Endovascular embolization is a minimally invasive procedure in which substances are injected in to the malformation to thrombose and occlude the malformation, thus limiting or blocking the blood flow to the lesions thereby reducing symptoms.


In 1986, Dr. Yakes et al described curative treatment for the first time of a massive extremity and pelvis AVM with 98% Ethyl alcohol or ethanol. Since then, it has become increasingly apparent that ethanol embolotherapy for vascular malformations of all types can be curative, especially for large complex AVMs that surgery or other embolization treatments are impossible to manage. Ethanol is a powerful sclerosing agent that denatures blood proteins and destroys the endothelial cells in the vessel wall effectively destroying the abnormal vascular mass and preventing its ability to regenerate. Ethanol is injected either by direct puncture techniques, via a very small catheter which is directed in to the malformation itself, or through a catheter which is inserted within a vessel leading to the malformation. Typically, vascular malformations require serial treatments to cure. In those patients with pain syndrome, serial devascularization of the malformation will usually reduce the amount of pain the patient suffers. After serial therapy, MRI can be used to document the efficacy of therapy.

Ethanol offers significant promise for the patients afflicted with these disorders and it is now believed to be the agent of choice for vascular malformation endovascular therapy by many centers. Ethanol treatment of vascular malformations requires significant experience with the agent, as well as extreme caution and a complete understanding of the pathophysiology of the anatomy and of the vascular malformation being treated. We believe that these abnormalities should be treated only in high volume vascular malformation centers that have expertise in this particular treatment.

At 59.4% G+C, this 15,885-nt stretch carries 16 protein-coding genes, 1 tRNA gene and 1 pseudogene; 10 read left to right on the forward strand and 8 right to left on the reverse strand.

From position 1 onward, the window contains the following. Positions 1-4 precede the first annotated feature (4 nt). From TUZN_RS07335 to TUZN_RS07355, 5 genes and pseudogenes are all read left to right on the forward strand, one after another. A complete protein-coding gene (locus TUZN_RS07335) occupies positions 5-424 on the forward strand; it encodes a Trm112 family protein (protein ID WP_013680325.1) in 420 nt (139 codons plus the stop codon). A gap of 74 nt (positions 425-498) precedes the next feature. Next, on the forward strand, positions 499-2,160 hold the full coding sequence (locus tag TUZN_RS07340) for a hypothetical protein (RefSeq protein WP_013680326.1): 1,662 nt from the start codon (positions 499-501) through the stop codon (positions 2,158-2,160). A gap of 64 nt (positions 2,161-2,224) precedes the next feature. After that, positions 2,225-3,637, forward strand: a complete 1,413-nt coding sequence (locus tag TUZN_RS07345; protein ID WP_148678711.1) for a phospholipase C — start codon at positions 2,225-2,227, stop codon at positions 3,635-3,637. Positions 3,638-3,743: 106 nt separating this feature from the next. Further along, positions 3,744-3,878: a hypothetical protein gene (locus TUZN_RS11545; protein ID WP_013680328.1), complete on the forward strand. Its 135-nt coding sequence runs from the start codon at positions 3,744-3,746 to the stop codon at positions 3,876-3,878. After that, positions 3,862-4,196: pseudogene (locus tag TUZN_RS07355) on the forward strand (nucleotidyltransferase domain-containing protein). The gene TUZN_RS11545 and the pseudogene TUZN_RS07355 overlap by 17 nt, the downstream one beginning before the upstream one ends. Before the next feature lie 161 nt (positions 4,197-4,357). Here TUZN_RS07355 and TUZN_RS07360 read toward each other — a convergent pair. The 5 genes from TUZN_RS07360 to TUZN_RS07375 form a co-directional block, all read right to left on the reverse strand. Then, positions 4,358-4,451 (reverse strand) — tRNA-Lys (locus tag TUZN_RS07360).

How do we treat Vascular Malformations?

What are alternatives to Ethanol Embolization?

Vascular malformations were initially treated with surgery, however complete removal of the malformation proved very difficult due to its interconnectedness with nearby structures like bones, nerves, muscles etc. Surgical excision also proved to be very hazardous in that massive hemorrhage during surgery often occurred. Partial resections could cause an initial good clinical response, but with time, the patient’s symptoms usually recurred and worsened. Different substances have been used including glues, Onyx, coils and Gelfoam, however, the majority of malformations recurred after embolization with these substances just as they did after surgery through a process called neovascular recruitment phenomena and angiogenesis: when new blood vessels form from pre-existing vessels.

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501 East Hampden Avenue - Suite 4600
Englewood, CO 80113
P: 303-788-4280  |  F: 303-788-4412
E: Info@YakesVascularMalformationCenter.com